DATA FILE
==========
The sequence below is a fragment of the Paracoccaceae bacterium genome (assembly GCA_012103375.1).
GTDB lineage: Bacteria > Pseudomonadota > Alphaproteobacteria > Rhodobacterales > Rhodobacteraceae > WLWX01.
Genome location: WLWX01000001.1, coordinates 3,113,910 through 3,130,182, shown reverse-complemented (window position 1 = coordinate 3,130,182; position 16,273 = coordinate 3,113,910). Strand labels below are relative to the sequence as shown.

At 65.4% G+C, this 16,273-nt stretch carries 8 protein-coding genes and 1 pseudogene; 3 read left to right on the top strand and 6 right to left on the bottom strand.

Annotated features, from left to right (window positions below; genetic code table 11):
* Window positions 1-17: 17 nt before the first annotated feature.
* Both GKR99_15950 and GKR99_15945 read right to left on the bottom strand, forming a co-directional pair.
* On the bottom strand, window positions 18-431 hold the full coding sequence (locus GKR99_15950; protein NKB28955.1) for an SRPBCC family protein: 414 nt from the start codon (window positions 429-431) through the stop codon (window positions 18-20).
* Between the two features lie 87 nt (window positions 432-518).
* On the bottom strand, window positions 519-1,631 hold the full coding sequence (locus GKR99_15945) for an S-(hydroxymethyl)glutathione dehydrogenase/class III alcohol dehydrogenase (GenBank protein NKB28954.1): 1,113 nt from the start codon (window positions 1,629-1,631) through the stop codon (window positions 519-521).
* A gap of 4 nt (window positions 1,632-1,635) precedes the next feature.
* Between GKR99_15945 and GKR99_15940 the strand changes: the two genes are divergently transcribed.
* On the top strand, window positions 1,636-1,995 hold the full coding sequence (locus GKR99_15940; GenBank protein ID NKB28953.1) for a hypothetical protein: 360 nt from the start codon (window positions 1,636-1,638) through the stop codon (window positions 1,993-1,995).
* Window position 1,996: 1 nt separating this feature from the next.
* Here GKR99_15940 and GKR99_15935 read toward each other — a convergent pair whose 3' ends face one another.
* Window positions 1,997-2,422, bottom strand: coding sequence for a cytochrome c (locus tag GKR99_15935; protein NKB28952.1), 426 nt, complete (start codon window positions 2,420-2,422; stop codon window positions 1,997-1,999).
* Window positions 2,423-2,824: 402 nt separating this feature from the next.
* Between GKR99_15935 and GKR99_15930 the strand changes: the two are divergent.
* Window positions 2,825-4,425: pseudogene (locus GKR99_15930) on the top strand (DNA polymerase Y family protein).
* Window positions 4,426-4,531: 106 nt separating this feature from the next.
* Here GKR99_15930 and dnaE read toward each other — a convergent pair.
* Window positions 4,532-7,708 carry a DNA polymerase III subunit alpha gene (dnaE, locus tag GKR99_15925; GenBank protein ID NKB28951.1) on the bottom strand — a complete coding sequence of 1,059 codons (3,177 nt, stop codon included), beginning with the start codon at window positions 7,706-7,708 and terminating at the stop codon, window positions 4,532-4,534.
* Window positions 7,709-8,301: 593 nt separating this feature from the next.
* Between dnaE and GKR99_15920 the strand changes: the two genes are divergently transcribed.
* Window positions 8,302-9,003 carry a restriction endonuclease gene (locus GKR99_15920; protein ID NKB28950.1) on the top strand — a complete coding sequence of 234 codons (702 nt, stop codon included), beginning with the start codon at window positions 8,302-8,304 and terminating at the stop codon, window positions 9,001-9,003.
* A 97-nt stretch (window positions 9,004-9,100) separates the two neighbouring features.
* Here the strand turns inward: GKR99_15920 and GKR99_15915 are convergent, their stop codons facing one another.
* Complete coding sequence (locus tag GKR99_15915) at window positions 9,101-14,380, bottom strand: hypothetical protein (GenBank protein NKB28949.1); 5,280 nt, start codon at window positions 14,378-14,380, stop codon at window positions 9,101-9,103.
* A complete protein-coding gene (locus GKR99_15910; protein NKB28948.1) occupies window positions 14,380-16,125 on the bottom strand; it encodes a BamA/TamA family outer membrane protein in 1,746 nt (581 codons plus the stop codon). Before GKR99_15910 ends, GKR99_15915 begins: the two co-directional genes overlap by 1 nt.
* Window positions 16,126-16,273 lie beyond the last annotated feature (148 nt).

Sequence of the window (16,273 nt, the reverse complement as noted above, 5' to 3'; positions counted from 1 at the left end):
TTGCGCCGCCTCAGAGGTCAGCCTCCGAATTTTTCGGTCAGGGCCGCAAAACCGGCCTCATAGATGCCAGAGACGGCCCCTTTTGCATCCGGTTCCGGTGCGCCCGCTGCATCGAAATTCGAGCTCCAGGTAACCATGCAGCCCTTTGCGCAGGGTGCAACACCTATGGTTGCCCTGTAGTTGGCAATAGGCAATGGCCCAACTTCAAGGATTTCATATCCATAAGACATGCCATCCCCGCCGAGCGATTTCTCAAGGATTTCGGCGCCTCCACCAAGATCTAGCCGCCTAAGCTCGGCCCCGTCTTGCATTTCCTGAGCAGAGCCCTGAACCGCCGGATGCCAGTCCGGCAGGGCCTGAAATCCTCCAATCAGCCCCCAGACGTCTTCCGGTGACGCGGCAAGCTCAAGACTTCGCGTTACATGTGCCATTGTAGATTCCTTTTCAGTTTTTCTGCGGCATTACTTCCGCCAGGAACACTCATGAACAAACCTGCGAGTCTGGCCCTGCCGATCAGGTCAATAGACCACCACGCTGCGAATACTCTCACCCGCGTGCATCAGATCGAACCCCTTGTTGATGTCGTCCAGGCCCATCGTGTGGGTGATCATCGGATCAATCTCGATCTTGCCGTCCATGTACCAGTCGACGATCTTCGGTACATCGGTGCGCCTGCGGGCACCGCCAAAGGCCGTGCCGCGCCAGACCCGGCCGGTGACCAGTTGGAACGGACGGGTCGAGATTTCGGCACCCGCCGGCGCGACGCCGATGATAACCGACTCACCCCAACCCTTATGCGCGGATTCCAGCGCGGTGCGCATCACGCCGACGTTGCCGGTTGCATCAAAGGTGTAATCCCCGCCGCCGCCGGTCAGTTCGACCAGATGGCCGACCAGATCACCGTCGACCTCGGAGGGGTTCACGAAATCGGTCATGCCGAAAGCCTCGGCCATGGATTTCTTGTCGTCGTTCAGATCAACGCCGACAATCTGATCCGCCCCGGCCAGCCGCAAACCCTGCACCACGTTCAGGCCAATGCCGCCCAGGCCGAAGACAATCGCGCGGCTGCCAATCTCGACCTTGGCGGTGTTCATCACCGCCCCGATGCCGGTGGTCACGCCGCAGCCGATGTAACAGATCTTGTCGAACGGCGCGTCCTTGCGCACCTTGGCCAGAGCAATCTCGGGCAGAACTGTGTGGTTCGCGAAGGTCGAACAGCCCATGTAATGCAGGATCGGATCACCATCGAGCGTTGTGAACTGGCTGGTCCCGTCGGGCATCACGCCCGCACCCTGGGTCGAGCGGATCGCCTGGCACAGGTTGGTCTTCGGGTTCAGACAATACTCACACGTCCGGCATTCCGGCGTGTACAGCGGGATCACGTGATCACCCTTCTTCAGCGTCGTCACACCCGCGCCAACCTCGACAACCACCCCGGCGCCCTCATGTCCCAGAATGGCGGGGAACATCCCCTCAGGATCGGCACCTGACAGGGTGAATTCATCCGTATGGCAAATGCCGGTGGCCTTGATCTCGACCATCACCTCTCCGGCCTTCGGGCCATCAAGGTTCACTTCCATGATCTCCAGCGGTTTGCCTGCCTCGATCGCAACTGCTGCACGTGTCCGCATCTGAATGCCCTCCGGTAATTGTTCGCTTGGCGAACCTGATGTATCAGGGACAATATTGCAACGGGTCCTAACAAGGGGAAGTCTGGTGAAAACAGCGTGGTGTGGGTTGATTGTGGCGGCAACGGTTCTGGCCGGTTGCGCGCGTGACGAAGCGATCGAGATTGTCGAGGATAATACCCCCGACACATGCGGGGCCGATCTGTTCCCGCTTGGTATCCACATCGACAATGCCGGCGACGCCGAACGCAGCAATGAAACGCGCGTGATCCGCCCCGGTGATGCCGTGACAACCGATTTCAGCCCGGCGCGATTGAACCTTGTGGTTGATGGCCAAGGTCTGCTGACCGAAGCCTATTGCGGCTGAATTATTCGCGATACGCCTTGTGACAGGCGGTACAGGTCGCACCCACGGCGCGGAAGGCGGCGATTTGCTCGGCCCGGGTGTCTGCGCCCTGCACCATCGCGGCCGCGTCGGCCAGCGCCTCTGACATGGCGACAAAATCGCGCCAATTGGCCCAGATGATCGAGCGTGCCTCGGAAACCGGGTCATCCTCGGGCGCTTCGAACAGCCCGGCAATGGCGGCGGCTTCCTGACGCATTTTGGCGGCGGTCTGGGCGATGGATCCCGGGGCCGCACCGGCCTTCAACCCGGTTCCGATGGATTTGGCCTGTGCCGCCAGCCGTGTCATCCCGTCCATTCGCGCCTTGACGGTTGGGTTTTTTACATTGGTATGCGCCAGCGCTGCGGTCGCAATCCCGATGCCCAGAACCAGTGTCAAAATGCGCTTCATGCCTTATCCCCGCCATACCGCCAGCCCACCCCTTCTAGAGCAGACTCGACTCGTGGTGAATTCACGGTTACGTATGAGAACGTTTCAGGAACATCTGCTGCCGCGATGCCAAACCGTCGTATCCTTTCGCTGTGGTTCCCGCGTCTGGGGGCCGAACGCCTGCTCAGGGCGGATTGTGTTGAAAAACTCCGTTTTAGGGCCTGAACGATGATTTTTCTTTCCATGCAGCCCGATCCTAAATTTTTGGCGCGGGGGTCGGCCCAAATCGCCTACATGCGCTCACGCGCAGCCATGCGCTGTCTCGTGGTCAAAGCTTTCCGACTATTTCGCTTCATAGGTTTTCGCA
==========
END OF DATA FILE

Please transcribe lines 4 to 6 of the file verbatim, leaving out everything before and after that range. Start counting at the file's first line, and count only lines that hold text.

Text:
At 65.4% G+C, this 16,273-nt stretch carries 8 protein-coding genes and 1 pseudogene; 3 read left to right on the top strand and 6 right to left on the bottom strand.

Annotated features, from left to right (window positions below; genetic code table 11):
* Window positions 1-17: 17 nt before the first annotated feature.